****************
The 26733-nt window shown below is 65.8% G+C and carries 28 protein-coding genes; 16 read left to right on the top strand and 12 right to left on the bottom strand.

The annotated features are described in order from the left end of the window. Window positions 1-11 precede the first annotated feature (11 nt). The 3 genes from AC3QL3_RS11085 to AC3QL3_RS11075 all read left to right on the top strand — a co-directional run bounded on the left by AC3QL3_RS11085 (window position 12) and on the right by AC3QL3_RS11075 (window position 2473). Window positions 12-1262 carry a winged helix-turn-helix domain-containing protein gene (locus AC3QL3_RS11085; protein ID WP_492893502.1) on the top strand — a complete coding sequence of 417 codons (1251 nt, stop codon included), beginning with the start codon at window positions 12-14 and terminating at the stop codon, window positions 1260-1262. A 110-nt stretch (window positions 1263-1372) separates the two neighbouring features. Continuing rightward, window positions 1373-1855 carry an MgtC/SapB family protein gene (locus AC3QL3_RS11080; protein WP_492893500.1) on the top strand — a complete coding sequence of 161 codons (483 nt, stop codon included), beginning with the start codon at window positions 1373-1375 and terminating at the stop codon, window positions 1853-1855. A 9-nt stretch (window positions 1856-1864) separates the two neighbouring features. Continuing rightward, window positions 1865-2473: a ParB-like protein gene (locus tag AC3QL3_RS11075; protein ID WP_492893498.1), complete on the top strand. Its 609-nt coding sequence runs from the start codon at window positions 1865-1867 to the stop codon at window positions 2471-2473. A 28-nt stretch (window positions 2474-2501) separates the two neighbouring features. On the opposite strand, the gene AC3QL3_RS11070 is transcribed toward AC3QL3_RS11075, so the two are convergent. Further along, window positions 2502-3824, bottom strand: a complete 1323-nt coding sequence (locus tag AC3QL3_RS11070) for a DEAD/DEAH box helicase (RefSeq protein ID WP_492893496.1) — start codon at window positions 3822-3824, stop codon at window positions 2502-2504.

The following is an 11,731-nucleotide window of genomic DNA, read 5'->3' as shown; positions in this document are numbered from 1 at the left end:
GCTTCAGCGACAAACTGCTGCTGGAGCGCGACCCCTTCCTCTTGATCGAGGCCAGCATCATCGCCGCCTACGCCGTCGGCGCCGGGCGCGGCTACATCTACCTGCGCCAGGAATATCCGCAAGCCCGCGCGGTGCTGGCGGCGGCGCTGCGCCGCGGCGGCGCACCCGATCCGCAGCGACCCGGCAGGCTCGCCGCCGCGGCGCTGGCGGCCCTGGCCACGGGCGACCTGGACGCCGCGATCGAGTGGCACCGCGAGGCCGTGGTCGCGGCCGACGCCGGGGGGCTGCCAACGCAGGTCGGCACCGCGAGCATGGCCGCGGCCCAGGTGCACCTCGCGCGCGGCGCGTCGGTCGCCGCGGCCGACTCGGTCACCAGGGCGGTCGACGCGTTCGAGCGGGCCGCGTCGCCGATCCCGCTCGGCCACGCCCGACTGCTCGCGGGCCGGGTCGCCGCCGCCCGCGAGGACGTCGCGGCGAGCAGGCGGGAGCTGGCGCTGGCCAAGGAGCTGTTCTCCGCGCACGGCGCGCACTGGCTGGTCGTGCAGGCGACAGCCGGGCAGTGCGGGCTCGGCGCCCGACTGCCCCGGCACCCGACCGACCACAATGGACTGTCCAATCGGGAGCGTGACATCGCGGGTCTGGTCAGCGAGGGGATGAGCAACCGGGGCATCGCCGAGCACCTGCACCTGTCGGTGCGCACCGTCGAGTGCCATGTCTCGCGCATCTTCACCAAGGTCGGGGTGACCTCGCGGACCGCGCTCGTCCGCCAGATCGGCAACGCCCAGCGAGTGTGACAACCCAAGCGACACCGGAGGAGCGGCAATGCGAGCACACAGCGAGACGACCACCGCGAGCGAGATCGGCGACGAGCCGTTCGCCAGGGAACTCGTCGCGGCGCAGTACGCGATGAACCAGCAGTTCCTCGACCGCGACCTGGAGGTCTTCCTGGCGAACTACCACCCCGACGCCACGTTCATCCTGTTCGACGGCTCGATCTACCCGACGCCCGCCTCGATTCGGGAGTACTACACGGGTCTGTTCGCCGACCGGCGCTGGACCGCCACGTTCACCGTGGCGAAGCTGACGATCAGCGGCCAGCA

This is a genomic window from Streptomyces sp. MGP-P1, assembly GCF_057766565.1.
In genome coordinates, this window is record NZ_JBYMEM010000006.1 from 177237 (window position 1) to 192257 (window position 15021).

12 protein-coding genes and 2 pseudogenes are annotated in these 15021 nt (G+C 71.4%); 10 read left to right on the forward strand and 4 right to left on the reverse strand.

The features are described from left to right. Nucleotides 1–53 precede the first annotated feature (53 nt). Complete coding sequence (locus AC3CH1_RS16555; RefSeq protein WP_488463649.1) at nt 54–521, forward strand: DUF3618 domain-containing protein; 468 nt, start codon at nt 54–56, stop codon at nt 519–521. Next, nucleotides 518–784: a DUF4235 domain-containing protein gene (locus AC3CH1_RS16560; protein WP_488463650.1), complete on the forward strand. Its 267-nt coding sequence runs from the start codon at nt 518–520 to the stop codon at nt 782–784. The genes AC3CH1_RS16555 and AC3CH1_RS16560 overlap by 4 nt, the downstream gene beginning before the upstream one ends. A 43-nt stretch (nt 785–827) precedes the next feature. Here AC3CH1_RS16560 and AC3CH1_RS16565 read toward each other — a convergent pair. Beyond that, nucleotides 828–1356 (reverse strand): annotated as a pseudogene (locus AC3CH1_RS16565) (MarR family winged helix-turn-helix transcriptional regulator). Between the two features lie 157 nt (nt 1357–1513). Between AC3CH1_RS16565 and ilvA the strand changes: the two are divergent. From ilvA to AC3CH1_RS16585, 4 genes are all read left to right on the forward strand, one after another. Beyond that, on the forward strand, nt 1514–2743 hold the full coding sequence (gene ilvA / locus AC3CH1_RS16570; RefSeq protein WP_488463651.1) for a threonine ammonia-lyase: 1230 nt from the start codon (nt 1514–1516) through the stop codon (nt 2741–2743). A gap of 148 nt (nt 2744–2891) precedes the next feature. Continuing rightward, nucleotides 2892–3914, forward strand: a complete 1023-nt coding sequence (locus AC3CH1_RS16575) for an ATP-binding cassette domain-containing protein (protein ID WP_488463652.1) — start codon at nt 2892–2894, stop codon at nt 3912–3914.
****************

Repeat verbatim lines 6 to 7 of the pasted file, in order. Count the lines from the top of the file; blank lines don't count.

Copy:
In genome coordinates, this window is record NZ_JBYMEM010000006.1 from 177237 (window position 1) to 192257 (window position 15021).

12 protein-coding genes and 2 pseudogenes are annotated in these 15021 nt (G+C 71.4%); 10 read left to right on the forward strand and 4 right to left on the reverse strand.